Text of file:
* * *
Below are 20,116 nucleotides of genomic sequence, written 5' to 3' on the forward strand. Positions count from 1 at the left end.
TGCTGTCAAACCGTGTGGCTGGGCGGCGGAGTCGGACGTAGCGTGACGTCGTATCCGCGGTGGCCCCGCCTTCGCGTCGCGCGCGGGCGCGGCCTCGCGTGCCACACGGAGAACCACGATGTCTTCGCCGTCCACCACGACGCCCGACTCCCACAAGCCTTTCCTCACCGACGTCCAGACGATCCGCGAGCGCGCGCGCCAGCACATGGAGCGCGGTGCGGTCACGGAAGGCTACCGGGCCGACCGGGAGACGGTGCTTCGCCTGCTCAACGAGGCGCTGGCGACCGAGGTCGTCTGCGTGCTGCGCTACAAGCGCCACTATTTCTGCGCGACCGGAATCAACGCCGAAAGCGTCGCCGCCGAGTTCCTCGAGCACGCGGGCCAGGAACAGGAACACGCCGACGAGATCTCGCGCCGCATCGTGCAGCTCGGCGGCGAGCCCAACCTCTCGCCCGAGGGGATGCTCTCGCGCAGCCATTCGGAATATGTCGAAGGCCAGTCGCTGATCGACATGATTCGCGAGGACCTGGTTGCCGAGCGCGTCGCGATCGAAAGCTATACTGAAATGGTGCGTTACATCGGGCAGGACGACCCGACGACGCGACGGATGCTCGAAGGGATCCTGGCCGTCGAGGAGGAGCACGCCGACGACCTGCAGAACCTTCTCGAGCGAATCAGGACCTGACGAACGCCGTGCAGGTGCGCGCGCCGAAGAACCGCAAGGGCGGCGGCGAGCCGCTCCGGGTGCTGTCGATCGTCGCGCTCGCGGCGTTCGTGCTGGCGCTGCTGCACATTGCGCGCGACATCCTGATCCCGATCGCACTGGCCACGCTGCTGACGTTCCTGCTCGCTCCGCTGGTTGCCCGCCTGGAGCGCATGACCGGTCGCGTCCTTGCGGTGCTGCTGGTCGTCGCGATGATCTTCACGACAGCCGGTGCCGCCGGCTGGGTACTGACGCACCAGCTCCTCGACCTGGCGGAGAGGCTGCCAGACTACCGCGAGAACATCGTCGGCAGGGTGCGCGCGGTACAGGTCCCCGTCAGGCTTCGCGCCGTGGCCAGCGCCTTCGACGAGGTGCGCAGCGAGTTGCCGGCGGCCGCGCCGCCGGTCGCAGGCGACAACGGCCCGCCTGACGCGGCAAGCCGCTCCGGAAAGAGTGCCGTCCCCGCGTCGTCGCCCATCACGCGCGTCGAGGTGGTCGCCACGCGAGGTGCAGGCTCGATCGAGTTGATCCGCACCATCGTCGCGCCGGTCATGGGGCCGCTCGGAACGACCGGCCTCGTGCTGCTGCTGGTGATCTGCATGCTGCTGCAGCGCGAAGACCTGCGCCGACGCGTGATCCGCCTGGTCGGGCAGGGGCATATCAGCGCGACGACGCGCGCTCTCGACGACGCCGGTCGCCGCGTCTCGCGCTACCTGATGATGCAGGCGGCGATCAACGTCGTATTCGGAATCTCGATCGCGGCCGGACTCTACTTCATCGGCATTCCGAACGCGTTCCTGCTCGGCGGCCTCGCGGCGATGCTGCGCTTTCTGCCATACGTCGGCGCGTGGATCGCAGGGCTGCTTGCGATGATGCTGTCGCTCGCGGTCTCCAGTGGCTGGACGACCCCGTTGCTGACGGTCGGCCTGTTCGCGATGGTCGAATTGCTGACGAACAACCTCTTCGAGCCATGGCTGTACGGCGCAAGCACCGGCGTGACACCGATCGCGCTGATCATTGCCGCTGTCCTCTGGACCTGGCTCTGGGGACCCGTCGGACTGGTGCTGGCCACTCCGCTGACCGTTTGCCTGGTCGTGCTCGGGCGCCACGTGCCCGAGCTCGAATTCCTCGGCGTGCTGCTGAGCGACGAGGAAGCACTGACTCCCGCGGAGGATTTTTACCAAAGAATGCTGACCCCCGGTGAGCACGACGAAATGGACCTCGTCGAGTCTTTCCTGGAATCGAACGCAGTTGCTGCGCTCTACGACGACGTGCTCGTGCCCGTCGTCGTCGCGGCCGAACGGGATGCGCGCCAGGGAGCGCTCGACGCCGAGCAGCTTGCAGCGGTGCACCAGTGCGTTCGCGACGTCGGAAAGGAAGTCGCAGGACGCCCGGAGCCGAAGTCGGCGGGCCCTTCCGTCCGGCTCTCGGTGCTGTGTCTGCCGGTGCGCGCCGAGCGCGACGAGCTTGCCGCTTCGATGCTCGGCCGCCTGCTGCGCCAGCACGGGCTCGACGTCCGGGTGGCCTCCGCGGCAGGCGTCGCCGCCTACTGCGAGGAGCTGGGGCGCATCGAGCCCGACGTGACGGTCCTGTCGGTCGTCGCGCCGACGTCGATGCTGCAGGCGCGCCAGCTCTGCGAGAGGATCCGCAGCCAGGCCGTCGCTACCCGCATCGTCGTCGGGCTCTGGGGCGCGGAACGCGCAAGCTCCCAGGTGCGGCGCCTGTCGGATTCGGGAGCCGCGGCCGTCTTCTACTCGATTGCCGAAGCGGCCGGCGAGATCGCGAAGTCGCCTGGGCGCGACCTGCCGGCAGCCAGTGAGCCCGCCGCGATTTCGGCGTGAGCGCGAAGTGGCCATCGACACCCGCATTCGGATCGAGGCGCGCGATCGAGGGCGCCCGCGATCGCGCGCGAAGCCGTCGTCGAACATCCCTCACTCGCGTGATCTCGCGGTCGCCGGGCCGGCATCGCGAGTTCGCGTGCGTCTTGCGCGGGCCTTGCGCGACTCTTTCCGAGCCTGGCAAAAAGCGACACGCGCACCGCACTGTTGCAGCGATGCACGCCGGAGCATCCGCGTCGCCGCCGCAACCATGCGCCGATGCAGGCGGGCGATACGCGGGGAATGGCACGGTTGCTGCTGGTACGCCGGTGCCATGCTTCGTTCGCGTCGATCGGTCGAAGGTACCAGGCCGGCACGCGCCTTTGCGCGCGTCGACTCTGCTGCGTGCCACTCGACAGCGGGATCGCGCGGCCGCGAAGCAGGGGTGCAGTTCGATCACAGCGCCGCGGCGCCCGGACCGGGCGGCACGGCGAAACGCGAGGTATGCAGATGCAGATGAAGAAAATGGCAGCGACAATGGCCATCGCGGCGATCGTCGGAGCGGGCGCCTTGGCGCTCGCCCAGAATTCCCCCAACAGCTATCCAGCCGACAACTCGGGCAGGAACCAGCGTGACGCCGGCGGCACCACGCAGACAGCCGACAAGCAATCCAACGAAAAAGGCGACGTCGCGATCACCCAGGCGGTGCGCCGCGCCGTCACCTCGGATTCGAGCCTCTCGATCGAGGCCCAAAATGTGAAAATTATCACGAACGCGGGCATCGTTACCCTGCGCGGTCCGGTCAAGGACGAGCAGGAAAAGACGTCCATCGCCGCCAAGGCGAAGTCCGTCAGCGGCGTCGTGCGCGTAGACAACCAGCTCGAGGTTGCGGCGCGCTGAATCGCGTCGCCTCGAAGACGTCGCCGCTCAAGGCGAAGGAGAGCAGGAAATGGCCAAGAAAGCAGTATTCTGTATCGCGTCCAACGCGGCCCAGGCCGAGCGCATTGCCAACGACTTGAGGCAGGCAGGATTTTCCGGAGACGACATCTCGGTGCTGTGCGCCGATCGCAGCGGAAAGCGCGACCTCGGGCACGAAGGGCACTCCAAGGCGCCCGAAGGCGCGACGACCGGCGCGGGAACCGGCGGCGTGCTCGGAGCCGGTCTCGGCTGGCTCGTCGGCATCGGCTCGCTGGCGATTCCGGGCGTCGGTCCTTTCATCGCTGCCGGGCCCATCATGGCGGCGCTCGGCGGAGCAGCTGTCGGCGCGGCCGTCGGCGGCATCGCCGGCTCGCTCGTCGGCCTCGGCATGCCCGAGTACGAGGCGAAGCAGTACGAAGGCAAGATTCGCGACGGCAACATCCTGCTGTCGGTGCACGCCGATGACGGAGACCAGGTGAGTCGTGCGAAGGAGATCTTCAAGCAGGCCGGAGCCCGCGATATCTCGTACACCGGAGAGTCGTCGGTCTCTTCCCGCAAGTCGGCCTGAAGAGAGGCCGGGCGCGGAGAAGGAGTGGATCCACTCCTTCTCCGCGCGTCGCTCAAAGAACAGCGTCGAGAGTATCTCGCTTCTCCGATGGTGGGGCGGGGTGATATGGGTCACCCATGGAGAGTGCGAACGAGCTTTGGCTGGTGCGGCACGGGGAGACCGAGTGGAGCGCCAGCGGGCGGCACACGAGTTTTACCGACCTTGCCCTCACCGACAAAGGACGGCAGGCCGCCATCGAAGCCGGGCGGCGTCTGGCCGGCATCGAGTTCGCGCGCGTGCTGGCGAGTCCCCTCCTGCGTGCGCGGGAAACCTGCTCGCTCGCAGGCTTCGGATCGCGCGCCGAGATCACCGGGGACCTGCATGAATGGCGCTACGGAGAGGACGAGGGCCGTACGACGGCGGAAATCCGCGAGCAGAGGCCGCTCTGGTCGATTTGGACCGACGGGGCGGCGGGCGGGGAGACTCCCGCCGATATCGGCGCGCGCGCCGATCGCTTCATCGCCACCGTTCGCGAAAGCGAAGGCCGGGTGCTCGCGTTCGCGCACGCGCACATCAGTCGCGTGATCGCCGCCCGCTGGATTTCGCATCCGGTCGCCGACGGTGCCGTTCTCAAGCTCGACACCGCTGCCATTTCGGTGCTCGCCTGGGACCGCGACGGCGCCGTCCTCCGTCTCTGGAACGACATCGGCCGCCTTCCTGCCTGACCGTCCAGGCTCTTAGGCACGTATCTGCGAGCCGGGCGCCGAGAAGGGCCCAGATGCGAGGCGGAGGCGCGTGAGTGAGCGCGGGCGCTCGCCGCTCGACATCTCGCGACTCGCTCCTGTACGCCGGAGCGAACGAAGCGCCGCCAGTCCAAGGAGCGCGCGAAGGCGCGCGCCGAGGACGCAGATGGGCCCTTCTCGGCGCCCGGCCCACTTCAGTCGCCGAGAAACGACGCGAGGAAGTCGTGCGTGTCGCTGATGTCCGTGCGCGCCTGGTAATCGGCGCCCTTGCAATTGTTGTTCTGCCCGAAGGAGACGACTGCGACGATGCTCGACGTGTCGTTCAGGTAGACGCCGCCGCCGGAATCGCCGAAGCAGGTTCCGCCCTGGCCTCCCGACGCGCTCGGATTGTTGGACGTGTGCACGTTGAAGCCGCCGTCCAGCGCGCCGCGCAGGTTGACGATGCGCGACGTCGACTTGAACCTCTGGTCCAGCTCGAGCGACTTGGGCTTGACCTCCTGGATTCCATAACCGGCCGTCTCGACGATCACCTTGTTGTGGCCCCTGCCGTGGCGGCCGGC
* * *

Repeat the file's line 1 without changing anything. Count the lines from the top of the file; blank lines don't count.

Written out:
Below are 20,116 nucleotides of genomic sequence, written 5' to 3' on the forward strand. Positions count from 1 at the left end.